Control: Control50.aligned.only.normalized.coverage.txt                 Avg abs diff: 0.0608676166830126
  Control: Control45.aligned.only.normalized.coverage.txt                 Avg abs diff: 0.0625870879199154
  Control: Control10.aligned.only.normalized.coverage.txt                 Avg abs diff: 0.0666569275813975
  Control: Control34.aligned.only.normalized.coverage.txt                 Avg abs diff: 0.0675543014488717
  Control: Control28.aligned.only.normalized.coverage.txt                 Avg abs diff: 0.0679211728595409
  Control: Control38.aligned.only.normalized.coverage.txt                 Avg abs diff: 0.0691059245241418
  Control: Control07.aligned.only.normalized.coverage.txt                 Avg abs diff: 0.0745447949437231
  Control: Control23.aligned.only.normalized.coverage.txt                 Avg abs diff: 0.0781103186115519
  Control: Control02.aligned.only.normalized.coverage.txt                 Avg abs diff: 0.0792689738060643
  Control: Control47.aligned.only.normalized.coverage.txt                 Avg abs diff: 0.0811643176924381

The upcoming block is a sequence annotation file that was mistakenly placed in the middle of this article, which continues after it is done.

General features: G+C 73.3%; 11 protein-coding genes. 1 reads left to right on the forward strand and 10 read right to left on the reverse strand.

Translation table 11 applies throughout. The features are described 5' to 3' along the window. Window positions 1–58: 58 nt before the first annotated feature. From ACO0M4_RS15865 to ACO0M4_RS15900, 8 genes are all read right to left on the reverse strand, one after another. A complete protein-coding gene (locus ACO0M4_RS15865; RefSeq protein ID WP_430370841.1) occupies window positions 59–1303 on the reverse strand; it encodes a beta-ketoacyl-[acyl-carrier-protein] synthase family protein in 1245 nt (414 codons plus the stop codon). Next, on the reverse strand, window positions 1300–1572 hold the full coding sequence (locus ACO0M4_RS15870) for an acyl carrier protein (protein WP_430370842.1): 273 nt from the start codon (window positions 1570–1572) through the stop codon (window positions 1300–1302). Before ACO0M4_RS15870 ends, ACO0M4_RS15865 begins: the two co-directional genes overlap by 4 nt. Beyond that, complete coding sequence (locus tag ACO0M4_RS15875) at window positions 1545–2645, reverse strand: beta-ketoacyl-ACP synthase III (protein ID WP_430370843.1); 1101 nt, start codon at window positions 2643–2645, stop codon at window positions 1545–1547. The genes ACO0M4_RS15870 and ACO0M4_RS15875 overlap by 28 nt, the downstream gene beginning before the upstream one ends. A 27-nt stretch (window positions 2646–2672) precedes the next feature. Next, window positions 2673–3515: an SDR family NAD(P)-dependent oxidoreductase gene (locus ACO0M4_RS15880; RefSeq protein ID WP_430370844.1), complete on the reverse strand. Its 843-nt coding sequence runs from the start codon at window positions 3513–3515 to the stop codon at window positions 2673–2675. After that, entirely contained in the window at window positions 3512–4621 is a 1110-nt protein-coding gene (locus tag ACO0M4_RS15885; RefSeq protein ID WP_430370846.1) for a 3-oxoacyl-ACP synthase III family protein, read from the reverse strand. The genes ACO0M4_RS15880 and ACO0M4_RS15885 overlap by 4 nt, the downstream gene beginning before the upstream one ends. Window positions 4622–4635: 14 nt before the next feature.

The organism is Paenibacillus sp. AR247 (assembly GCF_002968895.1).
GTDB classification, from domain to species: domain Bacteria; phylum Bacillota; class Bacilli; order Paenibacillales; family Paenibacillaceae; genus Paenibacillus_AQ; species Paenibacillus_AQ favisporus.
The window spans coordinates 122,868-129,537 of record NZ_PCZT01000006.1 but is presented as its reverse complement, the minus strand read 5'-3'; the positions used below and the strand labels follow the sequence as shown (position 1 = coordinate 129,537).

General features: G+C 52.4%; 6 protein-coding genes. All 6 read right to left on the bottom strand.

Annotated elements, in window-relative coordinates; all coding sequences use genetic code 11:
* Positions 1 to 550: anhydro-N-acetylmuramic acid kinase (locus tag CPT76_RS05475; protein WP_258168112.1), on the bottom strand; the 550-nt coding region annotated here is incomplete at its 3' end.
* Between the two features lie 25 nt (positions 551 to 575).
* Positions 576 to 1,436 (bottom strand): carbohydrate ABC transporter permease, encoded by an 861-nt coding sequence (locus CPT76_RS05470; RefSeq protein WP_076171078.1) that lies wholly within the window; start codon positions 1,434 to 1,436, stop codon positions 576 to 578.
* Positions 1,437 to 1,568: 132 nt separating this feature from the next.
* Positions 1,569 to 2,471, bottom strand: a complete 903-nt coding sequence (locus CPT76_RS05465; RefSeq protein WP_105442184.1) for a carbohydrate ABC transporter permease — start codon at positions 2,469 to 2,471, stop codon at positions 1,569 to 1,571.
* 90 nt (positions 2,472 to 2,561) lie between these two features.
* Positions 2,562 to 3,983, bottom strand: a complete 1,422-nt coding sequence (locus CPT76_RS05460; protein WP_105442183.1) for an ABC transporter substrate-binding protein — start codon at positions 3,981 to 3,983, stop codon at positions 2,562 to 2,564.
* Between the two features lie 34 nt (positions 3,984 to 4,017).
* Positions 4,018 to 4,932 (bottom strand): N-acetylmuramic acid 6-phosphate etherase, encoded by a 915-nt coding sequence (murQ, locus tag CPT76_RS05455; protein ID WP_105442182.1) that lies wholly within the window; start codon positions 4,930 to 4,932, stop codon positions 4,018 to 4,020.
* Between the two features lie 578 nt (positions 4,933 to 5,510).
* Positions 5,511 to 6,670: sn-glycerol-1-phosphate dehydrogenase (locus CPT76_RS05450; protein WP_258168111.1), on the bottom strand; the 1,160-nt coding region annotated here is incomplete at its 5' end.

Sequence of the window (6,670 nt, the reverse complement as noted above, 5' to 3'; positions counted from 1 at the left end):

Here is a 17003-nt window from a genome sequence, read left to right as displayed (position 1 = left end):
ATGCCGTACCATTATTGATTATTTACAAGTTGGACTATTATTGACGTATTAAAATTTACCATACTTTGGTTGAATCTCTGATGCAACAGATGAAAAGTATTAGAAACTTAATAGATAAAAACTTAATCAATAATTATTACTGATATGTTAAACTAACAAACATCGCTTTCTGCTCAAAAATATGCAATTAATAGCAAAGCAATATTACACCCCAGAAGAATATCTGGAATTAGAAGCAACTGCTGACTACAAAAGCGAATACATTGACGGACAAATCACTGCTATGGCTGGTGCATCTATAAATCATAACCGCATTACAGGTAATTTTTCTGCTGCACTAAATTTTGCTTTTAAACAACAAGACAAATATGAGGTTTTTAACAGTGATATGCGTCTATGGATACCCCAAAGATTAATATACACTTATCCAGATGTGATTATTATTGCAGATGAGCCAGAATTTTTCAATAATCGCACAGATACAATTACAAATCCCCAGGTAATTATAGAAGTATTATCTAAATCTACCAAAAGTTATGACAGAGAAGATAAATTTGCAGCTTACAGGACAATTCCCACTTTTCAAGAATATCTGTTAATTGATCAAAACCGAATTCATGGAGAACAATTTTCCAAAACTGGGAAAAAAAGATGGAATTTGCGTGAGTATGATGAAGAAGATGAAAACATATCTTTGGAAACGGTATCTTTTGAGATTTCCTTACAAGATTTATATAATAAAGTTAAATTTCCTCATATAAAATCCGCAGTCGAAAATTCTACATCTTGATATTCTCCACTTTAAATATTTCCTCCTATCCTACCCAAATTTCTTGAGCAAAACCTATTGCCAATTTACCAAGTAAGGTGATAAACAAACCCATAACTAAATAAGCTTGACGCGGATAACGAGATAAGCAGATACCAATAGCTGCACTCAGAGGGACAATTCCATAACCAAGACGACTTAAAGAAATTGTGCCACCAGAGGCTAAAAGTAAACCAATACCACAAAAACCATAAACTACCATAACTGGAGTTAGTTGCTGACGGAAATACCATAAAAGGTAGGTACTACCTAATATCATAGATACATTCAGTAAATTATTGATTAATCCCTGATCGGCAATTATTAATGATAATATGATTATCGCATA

Control: Control15.aligned.only.normalized.coverage.txt                 Avg abs diff: 0.081433371903405
  Control: Control12.aligned.only.normalized.coverage.txt                 Avg abs diff: 0.0821882398310768
  Control: Control22.aligned.only.normalized.coverage.txt                 Avg abs diff: 0.084360960603957
  Control: Control24.aligned.only.normalized.coverage.txt                 Avg abs diff: 0.0866925360424663
  Control: Control09.aligned.only.normalized.coverage.txt                 Avg abs diff: 0.0894002915947557
  Control: Control41.aligned.only.normalized.coverage.txt                 Avg abs diff: 0.0896640102541329
  Control: Control37.aligned.only.normalized.coverage.txt                 Avg abs diff: 0.0899251768650165
  Control: Control16.aligned.only.normalized.coverage.txt                 Avg abs diff: 0.0915173887217015
  Control: Control46.aligned.only.normalized.coverage.txt                 Avg abs diff: 0.0939866051324493
  Control: Control27.aligned.only.normalized.coverage.txt                 Avg abs diff: 0.0966658138493035
  Control: Control32.aligned.only.normalized.coverage.txt                 Avg abs diff: 0.100018174789515
  Control: Control17.aligned.only.normalized.coverage.txt                 Avg abs diff: 0.101351812101807


Now the CNV detection can be performed, using the StartWithBestScore option:


  -mode StartWithBestScore \
  -outputDir $DATADIR/results/StartWithBestScore \